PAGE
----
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Wednesday 23 Aug 2017 | 07:23 | SYDNEY
Wednesday 23 Aug 2017 | 07:23 | SYDNEY

Dien Bien Phu: Digging into history

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1 November 2016 10:13

The French strong-points at Dien Bien Phu in northwest Vietnam are falling again. Not, as in 1954, to Viet-Minh attacks, but rather to the bulldozers of progress.

The entrenched ‘air-land’ camp of Dien Bien Phu was established by parachute drop in November 1953. The flat river-valley floor, perhaps five kilometers wide, is overlooked on all sides by mountain ranges. Small hillocks, typically 50 to 100 metres high, pepper the valley floor. By March of 1954 the central base camp and the airfield were protected by a ring of strong-points on some of these hillocks. These were designated with women’s names: Beatrice, Gabrielle and Anne-Marie protected the northern end of the airfield.

Today Beatrice, a group of interconnected hillocks, is a battle-buffs playground, with trenches and block-houses reconstructed and steps to help visitors up the forbiddingly steep slopes. But progress is catching up with the battlefield. In 1954 this was farmland with isolated small hamlets. Today, Dien Bien Phu is a large city, with ten-story buildings and endless shopping streets.

Part of Beatrice (‘B3’ hillock) seems to be in the process of being flattened for a factory, and one side of Anne-Marie has been carved away in a manner that the Viet-Minh sappers could only have dreamed of (see above). The strong-points that stood in the way of the enlargement of the airfield have long gone. Gabrielle was never very high, so perhaps its current low posture is just natural attrition.

Make no mistake, however; the battle is still imprinted on the small city that has grown up here since 1954. Dominique 1, situated at a busy street intersection, is waiting for anyone ready to tackle its 165 steep steps (or, cheating, to drive up the side) with a huge victory memorial on top. The reconstructed bunker of French commander General de Castries is crowded with Vietnamese tourists celebrating the victory (see below). The Bailey bridge which connected the two sides of the camp astride the Nam Yum river is fragile, but still there.

Above all, Eliane 2, the commanding hill critical to the defence of the camp, still has the reconstructed trenches and bunkers and the gaping hole where Viet-Minh sappers tunneled 45 metres under the hill and blew up a ton of explosives (again, reconstructed). As well, near the summit, is one of the ten Chaffee ‘light’ tanks the French use (still nearly 20 tons; five or six of them are scattered around the battle sites in various stages of dismantlement). When Eliane 2 fell on the night of 6 May 1954, the battle was over. Next day the firing faded away (white flags may or may not have been raised) and de Castries and his men and women were taken prisoner, many of them to die (perhaps more than half) in the relatively short period before release as part of the Geneva Accords in June 1954 which brought the French colonial experience in Indochina to an end.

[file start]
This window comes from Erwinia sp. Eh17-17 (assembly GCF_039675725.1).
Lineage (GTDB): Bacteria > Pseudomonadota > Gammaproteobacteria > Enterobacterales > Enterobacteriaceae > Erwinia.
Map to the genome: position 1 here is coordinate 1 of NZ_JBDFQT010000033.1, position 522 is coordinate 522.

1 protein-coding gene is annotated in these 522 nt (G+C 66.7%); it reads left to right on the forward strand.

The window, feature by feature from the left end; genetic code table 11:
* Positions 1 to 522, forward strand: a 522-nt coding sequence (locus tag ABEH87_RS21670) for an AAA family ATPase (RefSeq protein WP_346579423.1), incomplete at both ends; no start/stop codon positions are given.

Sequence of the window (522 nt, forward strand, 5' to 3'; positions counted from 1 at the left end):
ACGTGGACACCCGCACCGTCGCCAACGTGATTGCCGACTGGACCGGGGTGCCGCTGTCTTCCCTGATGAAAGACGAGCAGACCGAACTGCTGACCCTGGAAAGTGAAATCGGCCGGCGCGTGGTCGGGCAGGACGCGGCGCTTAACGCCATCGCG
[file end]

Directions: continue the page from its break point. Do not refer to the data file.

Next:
So many amazing stories come out of this searing experience. One of the most popular, however, needs correction or at least a heavy dose of scepticism. The usual view is that the strongpoints were named after de Castries former mistresses. But once you note the alphabetical progression – ‘Anne-Marie’, ‘Beatrice’, ‘Claudine’, ‘Dominique’… and so on right down to ‘Lili’ – the story is either an amusing myth or de Castries chose his mistresses in a curious way.

This battle marks the end of the French Indochina war and gives many forebodings of the ‘American War’ to come. In its structure it was in many ways a throwback to the Great War. With its barbed wire entrenchments, and the pivotal role of artillery, machine guns and tanks, it was a miniature version (in duration, scale and losses) of the Western Front. The parts that have been preserved are, with the exception of Dominique 1, Eliane 2 and de Castries’ bunker, devoid of visitors. Perhaps it is inevitable that the lesser-visited strongpoints will be erased by progress. Nevertheless it leaves a pang of regret that many of those who died here will, without recognition, be engulfed by urban expansion. There is no French cemetery here; only a small privately-initiated memorial. And the Viet-Minh cemeteries, extensive though they are, can’t account for more than a fraction of the dead.

Cover Photo: Getty Images/UIG/Andia

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